Synopses & Reviews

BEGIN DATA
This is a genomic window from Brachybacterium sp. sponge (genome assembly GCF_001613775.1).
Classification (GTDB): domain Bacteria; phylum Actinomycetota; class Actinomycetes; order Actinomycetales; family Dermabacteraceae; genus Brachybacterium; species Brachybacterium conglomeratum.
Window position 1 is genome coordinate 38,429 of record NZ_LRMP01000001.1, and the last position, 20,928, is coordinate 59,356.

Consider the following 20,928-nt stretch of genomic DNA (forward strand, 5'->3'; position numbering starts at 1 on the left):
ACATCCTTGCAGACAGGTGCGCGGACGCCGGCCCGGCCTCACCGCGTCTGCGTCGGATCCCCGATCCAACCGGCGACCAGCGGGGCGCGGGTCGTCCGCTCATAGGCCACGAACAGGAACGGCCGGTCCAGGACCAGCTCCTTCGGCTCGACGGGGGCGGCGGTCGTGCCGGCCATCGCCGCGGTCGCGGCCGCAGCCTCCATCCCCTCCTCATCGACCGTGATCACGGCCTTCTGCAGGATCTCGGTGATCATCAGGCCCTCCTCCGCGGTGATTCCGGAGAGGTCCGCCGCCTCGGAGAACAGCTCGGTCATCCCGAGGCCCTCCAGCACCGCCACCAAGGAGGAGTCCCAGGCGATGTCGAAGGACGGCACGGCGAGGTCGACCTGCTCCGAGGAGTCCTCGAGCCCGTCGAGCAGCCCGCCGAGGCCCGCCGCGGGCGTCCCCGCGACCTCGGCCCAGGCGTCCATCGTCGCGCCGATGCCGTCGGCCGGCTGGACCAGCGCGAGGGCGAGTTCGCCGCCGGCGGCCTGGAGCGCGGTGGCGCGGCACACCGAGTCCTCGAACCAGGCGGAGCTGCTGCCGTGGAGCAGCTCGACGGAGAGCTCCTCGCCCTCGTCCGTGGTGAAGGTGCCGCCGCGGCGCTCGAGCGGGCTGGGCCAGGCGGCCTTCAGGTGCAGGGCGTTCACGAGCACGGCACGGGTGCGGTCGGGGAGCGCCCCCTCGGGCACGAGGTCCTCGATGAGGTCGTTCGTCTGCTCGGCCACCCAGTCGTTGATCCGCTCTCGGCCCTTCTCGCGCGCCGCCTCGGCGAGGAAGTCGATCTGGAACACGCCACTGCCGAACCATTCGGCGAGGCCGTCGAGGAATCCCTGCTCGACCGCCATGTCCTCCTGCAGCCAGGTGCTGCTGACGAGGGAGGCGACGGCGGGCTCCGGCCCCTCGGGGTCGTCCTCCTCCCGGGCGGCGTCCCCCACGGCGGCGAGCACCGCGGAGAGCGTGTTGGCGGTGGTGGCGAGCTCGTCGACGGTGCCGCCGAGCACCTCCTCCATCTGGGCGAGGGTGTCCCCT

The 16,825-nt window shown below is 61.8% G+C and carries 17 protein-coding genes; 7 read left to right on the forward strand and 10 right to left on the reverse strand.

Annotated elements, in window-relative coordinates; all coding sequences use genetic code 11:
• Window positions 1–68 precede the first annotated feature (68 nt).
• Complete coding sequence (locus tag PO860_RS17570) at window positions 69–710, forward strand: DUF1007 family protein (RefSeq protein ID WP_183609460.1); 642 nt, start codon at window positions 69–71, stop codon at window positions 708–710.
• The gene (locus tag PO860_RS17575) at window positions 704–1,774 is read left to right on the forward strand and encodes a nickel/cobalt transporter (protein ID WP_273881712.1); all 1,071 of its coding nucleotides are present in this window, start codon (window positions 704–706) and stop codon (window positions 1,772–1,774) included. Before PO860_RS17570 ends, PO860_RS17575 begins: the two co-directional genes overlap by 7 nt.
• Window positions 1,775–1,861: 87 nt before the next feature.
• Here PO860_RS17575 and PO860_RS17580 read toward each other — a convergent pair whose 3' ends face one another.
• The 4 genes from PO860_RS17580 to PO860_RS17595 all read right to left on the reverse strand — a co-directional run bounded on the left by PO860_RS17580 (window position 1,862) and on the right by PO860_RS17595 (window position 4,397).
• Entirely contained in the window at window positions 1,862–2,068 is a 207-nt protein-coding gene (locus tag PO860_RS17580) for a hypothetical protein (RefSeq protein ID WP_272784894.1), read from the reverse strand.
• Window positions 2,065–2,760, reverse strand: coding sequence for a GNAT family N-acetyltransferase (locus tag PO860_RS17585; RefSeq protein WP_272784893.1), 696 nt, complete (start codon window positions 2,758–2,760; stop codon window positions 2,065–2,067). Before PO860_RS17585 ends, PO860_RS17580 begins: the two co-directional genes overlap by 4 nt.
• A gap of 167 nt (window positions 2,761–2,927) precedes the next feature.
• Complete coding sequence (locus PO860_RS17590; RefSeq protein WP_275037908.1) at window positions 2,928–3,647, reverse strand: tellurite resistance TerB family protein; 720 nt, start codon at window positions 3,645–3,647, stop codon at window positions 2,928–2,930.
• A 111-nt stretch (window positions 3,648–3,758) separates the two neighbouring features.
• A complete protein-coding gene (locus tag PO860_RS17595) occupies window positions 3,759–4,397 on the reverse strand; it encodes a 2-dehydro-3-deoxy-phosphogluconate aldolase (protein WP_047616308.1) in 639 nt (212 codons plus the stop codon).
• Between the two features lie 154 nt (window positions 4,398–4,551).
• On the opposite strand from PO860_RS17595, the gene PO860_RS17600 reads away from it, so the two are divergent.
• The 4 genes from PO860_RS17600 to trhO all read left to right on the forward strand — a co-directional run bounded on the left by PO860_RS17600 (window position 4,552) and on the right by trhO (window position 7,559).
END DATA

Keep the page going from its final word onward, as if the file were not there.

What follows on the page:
Bottle and Glass is a story of survival and escape told from the barstools of two dozen boisterous Kingston taverns at the close of the War of 1812. The novel follows the fortunes of Jeremy Castor and his cousin, Merit Davey, two young men snatched from the Cornish coast by the Royal Navy in the summer of 1813. A year later, they arrive in Kingston, in Upper Canada, a town tense with the fear and deprivation of war. Paid, pent, and thirsty, their first riotous night ashore is spent at a tavern, the novel's namesake, Violin, Bottle, and Glass. On this Saturday night it seems like the entire town is crammed into the two-story clapboard roadhouse. It is thick with spicy bodies, sour tobacco, sweet liquor, and traces of sea-salt. Each reveler has their own private need. The bos'n's mate looks to drink something other than lime-leavened rum and he thinks of home. The young seamstress hopes to meet a midshipman and she thinks of away. The bored need a distraction. The bottled, a release. Jeremy and Merit meet sixteen-year-old Amelia Barrett, newly and unhappily married to Colonel Noble Spafford, a Peninsular War veteran many decades her senior. When, later that evening, Jeremy stumbles upon a dead man linked to the Colonel, the lives of these three people seeking freedom become bound together forever.